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If I write a program that tries to read memory at every possible address, and I run it on a "full" Unix, it will not be able to access all of the physical RAM. But how does the operating system prevent it from doing so?

I am more familiar with small CPU architectures where any piece of assembly code can access everything. I don't understand how a program (the kernel) can detect such malicious operations.

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    Usually the MMU takes care that you can't access memory outside your allowed areas. – ott-- Jun 24 '15 at 20:53
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    Well, the MMU is configured by the assembly. Thus an assembly code can change the MMU configuration and access a different memory page, right? – nowox Jun 24 '15 at 21:05
  • This is only true if you run your code as root. – ott-- Jun 24 '15 at 21:10
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    You should read about page-tables and kernel abstraction there-in. – Claris Jun 24 '15 at 21:14
  • @ott: even root cannot modify the MMU (at least not on Linux). Only the kernel does. – Basile Starynkevitch Jun 25 '15 at 5:01
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It's not the kernel that's preventing bad memory accesses, it's the CPU. The role of the kernel is only to configure the CPU correctly.

More precisely, the hardware component that prevents bad memory accesses is the MMU. When a program accesses a memory address, the address is decoded by the CPU based on the content of the MMU. The MMU establishes a translation from virtual addresses to physical addresses: when the CPU does a load or a store at a certain virtual address, it calculates the corresponding physical address based on the MMU content. The kernel sets the MMU configuration in such a way that each program can only access memory that it's entitled to. Other programs' memory and hardware registers are not mapped at all in a program's memory: these physical addresses have no corresponding virtual address in the MMU configuration for that program.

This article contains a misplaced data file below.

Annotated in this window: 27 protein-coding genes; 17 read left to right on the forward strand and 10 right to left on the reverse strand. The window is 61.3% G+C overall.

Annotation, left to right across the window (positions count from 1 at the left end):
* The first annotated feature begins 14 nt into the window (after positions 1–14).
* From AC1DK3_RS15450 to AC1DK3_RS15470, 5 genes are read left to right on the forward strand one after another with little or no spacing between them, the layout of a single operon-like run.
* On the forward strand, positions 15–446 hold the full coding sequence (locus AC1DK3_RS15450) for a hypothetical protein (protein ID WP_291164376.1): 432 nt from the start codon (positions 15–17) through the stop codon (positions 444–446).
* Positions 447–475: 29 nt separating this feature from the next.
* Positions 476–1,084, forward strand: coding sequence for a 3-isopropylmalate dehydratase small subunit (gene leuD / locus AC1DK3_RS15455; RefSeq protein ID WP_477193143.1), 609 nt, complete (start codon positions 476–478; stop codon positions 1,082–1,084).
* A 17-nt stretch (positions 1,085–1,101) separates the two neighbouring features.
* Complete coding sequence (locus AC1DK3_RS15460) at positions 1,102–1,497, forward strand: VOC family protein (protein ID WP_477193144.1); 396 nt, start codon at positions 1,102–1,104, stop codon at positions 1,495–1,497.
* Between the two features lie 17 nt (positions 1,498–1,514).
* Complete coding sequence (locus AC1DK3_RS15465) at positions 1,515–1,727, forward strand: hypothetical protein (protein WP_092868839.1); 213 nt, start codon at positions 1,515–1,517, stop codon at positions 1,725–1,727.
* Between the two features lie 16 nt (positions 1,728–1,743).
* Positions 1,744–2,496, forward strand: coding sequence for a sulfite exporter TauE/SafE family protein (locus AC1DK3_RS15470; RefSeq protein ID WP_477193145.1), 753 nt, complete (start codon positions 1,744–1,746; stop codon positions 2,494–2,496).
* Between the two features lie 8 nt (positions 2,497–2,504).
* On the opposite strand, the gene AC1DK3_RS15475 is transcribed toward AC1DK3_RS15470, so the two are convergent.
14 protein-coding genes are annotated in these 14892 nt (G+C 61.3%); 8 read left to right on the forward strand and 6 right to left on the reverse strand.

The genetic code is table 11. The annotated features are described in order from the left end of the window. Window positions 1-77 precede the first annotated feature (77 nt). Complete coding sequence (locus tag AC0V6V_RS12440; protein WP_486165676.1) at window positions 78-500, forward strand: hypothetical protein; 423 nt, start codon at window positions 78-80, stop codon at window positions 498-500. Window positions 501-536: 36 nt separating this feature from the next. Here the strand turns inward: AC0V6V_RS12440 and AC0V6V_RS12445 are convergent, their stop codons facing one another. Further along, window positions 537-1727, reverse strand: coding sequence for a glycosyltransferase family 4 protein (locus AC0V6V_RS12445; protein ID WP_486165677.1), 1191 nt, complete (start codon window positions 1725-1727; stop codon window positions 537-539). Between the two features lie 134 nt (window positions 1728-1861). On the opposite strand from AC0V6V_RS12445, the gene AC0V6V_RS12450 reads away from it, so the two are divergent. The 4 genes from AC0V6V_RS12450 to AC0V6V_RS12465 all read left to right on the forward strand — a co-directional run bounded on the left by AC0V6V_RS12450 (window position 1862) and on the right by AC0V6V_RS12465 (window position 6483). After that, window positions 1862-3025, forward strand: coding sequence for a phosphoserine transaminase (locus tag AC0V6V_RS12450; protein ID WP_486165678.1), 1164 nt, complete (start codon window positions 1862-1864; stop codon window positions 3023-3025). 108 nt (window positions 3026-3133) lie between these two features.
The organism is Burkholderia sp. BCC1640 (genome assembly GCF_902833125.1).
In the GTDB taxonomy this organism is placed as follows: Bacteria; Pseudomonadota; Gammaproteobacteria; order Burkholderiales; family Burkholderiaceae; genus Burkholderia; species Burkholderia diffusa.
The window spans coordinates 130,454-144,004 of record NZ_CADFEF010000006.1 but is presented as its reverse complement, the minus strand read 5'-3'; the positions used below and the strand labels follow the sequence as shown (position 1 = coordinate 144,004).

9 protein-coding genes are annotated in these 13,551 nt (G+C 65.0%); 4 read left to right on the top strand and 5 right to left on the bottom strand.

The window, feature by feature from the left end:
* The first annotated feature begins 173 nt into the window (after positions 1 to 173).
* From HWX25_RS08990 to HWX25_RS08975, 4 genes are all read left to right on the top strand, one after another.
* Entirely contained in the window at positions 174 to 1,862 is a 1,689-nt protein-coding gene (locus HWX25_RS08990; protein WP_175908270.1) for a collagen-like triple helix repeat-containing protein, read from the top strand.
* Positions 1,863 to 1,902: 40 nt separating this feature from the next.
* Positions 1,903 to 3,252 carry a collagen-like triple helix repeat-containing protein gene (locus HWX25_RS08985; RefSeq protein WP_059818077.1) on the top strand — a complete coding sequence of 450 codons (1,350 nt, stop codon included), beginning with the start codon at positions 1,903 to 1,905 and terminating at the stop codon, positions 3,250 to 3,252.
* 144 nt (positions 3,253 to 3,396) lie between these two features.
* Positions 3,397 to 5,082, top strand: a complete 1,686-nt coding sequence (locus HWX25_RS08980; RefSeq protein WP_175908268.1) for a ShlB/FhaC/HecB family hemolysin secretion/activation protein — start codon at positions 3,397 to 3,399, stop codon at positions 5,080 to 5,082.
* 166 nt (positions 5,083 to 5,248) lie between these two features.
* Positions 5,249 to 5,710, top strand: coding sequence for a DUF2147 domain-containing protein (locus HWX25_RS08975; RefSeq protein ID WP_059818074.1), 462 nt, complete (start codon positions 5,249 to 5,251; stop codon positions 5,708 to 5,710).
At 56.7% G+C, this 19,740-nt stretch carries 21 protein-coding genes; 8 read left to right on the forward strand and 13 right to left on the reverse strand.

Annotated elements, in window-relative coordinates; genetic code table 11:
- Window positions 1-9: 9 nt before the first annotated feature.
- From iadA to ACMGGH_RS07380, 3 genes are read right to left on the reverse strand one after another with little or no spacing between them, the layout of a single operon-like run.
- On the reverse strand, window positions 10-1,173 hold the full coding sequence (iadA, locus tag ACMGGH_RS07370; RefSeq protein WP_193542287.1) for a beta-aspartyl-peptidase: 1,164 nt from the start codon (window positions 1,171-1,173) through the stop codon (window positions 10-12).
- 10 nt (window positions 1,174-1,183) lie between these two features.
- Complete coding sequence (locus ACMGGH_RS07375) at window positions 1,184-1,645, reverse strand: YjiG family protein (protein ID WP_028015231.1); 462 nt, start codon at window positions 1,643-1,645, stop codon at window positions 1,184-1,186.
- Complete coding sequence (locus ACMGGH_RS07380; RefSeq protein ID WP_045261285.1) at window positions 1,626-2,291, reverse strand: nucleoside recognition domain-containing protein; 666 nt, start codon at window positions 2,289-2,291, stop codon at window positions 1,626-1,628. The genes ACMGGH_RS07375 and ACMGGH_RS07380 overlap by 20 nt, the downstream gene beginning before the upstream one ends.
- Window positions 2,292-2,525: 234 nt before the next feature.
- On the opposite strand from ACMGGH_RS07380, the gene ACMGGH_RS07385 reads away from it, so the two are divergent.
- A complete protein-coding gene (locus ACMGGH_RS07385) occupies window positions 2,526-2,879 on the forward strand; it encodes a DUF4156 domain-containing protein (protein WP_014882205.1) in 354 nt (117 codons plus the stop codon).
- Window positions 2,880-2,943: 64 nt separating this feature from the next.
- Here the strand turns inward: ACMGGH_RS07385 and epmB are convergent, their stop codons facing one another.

On a context switch between different processes, the kernel modifies the MMU configuration so that it contains the desired translation for the new process.

Some virtual addresses are not mapped at all, i.e. the MMU translates them to a special “no such address” value. When the processor dereferences an unmapped address, this causes a trap: the processor branches to a predefined location in kernel code. Some traps are legitimate; for example the virtual address could correspond to a page that's in swap space, in which case the kernel code will load the page content from swap then switch back to the original program in such a way that the memory access instruction is executed again. Other traps are not legitimate, in which case the process receives a signal which by default kills the program immediately (and if not branches to the signal handler in the program: in any case the memory access instruction is not completed).

  • Could you specify a bit the statement "the address is decoded by the CPU based on the content of the MMU"? Is there an actual code in the running program which decodes addresses? Or when a CPU makes an access to an address -- the access is done to MMU, which translates/handles it properly (makes an access to the memory or cache and returns the result, or triggers a kernel procedure)? So, from microcontroller/assembly perspective, the MMU is new part. The CPU is not connected directly to the memory, it is connected to MMU and that is where the virtual memory abstraction is done. – xealits Nov 27 '15 at 15:41
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    @xealits The translation from virtual address to physical address is done inside the MMU, which is a hardware circuit. There is no code to do that in the program or in the kernel. The kernel is only invoked in exceptional cases, when the program attempts to access a virtual address for which the MMU entry says “invalid address”. The kernel also does the job of configuring the registers and the tables in RAM that the MMU uses. – Gilles Nov 27 '15 at 18:23

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